Conservation

Sei Whale – Endangered

education

Meet the Sei Whale – the third largest whale in the world – reaching lengths of up to 60 feet. They are also one of the fastest aquatic mammals, swimming at speeds of up to 34 miles per hour.

Sei Whales inhabit most oceans. They prefer deep waters far from the coast. However, much about the Sei Whale remains a mystery. They are not very active on water surfaces; almost never lifting their flukes above the surface and rarely ever breaching. It’s no surprise that the movement and migration patterns of Sei Whales are not well known.

Further, their social structure adds to their mystery. Little is known about their behavior, but they have been observed alone and in small groups of up to six.

On average, a Sei Whale can eat about 2,000 pounds of food per day. They feed on plankton, cephalopods, and small fish. Needless to say, their place in the food chain plays an important role in the health of the ocean’s eco-system.

In past years, the Sei Whale population was greatly impacted by commercial whaling. The species was hunted from the mid-1800s, through the mid-1900s– killed for their meat and oil. Commercial whaling was outlawed in the 1980s. However, dozens of Sei Whales are still killed each year for “scientific programs.”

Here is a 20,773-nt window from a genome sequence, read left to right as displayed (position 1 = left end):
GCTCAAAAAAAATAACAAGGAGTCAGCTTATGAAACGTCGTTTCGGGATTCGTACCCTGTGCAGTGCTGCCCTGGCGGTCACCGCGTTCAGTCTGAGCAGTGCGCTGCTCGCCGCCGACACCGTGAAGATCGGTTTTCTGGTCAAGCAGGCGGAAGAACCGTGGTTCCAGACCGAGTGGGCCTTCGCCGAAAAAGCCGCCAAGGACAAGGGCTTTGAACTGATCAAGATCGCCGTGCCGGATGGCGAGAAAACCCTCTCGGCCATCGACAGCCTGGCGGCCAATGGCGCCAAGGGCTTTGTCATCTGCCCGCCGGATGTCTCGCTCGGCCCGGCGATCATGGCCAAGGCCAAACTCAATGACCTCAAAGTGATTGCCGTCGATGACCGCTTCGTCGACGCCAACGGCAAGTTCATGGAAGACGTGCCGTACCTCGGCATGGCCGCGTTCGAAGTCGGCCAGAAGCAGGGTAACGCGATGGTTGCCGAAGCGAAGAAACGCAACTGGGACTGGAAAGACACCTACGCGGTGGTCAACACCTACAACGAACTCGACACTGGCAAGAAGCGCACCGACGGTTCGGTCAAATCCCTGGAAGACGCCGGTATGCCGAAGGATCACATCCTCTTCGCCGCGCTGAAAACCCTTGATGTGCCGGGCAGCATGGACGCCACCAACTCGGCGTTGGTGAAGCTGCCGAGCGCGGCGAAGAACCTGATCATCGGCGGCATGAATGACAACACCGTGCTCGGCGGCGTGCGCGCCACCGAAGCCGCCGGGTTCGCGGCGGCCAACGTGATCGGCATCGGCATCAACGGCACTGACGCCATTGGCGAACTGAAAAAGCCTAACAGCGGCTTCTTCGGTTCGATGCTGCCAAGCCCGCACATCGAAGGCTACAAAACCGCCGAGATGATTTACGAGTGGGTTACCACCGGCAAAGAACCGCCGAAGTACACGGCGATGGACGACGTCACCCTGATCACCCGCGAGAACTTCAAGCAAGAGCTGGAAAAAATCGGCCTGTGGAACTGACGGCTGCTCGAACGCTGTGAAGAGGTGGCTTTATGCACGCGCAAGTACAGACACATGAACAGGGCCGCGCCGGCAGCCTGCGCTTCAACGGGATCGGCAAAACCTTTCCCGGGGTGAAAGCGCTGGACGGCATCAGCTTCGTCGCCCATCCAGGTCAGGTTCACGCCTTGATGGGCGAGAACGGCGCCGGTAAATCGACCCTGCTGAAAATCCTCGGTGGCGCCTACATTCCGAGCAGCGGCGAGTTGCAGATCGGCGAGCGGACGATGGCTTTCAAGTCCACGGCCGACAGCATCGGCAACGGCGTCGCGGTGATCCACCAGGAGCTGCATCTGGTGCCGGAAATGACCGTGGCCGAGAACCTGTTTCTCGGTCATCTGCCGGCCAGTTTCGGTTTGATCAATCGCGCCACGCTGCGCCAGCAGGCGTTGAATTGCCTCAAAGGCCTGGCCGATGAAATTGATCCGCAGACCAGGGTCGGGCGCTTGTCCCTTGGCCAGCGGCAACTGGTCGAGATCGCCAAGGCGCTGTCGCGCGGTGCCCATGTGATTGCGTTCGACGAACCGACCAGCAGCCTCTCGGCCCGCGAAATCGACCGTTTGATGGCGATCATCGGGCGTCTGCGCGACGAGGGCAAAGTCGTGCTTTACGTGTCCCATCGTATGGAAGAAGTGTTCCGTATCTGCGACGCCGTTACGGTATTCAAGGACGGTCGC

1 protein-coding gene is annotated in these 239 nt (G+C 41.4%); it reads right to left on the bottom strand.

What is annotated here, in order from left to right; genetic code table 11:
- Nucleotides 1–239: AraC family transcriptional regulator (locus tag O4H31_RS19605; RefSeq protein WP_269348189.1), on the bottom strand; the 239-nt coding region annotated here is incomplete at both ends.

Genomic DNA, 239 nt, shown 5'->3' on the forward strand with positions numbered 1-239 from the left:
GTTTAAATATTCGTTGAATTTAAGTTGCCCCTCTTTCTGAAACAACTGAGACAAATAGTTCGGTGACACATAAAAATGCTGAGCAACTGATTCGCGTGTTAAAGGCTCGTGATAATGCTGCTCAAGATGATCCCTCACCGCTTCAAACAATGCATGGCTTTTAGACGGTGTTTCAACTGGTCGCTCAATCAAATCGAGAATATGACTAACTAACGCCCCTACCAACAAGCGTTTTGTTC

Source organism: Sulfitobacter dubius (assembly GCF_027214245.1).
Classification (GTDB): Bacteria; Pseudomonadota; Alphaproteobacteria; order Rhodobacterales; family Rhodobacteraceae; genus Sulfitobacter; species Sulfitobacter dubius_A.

Sei Whale populations are further compromised today by threats such as pollution, vessel strikes, and entanglement. Although their numbers have decreased, we can make a difference.

Take action by reaching out to, and supporting organizations that strive to reduce the risk of entanglement, and create safe shipping practices for marine life. Additionally, report any violations / illegal fishing practices you witness.